New research studies reasons for early termination of mentoring relationships 

Mentoring programs aim to create lasting and meaningful relationships between mentors and youth. However, a significant proportion of formal mentoring relationships end before the initial time commitment is met. Despite mentoring relationships often terminating early, there is a lack of research conducted on these relationship endings. Therefore, we know little about how and why these relationships end, and what can be done to prevent early relationship termination.

Spencer, Basualdo-Delmonico, Walsh, and Drew (2014) address this gap in the research through interviews with 48 pairs of mentors and youth, as well as the youths’ parents or guardians, whose relationships terminated early. They investigate participants’ perceptions and understandings of how and why the relationships ended, as well as the impact of these endings.

Method

All mentor-youth pairs were part of a Big Brother Big Sisters program. When their match had ended, researchers conducted interviews – one with the mentor and one with the youth and their parents or guardians. Topics covered included how and why the relationship ended, the agency’s role in the process, how participants experienced the ending, and perceptions of the nature and quality of the mentoring relationship. Researchers coded the interviews into categories of responses.

Results

  • Five reasons for mentoring relationships ending were identified: (1) changes in life circumstances, (2) mentor dissatisfaction, (3) youth dissatisfaction, (4) gradual dissolution, and (5) mentor abandonment.
  • Three types of procedural endings for the mentoring relationships were identified: (1) planned and completed formal ending between mentor and youth, (2) planned but not completed formal ending, and (3) agency ended termination after there had been no communication between mentor and youth for some time.
  • Most strong relationships ended because of unforeseen changes in life circumstances and nearly all of these relationships had a planned and completed formal ending.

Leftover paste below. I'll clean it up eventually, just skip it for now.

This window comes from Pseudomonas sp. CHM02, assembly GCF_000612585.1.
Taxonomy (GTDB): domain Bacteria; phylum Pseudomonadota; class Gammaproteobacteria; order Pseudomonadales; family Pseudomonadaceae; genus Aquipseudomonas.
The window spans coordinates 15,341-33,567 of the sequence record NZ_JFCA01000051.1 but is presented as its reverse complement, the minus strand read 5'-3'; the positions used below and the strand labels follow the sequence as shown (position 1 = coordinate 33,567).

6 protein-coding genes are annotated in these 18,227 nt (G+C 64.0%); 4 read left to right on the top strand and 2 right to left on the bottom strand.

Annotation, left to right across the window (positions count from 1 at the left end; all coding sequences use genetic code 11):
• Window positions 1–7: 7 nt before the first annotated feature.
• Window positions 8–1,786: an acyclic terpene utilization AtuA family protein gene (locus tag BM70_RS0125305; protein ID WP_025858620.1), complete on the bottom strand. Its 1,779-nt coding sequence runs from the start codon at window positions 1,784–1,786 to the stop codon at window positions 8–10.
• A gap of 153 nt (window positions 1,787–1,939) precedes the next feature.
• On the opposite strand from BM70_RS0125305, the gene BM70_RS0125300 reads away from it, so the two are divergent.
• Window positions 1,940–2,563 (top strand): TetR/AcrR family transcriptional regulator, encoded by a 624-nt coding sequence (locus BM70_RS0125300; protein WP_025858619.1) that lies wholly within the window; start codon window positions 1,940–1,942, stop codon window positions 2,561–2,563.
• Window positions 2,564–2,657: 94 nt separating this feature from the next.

• Weaker relationships ended for a wider variety of reasons and were less likely to have endings that involved direct communication between mentors and youth.
  • Youth expressed disappointment when the match did not meet their initial expectations and sadness and anger when they did not have an opportunity to say goodbye to their mentor.

Implications

This study provides insight into why and how mentoring relationships end before intended. It demonstrates the tendency for stronger relationships to end on better terms, with a formal opportunity for youth and mentors to say goodbye. It also demonstrates the difficulties experienced by youth who are not given the opportunity to say goodbye to their mentors, even when their mentoring relationship was not particularly strong. Early relationship termination can negatively impact youth, and understanding these impacts and why they occur is important in order to better plan for these relationship endings.

Almost two thirds of the relationships in this study ended for a potentially preventable reason. Because of this, mentoring programs may want to increase their focus on reducing early relationship terminations. Additionally, in those cases when termination is inevitable, promoting more favorable closures and more direct communication between mentors and youth could reduce dissatisfaction and disappointment. Including information on match termination during prematch training and increasing support from program staff during the match may facilitate longer matches and more positive match closure experiences. While much of the available mentoring research has focused on the characteristics that make a match endure, Spencer et al. demonstrate just how important it is to investigate matches that terminate early.

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